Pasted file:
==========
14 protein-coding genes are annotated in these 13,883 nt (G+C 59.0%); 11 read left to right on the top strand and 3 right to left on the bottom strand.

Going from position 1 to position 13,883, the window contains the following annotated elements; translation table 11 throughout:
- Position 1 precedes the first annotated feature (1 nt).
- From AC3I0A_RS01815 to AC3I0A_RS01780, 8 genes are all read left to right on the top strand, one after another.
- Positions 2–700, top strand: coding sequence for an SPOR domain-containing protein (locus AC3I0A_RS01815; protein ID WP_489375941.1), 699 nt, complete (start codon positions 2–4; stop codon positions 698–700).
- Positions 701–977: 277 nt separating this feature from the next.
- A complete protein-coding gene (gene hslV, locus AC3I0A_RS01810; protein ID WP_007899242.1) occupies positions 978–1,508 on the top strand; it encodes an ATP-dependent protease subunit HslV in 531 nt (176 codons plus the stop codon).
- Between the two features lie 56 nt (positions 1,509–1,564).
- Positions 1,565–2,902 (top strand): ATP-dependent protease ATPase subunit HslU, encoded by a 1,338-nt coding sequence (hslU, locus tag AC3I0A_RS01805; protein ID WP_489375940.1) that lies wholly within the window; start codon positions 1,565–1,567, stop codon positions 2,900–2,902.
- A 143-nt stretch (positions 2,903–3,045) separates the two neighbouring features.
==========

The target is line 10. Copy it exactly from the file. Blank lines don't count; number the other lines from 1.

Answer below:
- A 143-nt stretch (positions 2,903–3,045) separates the two neighbouring features.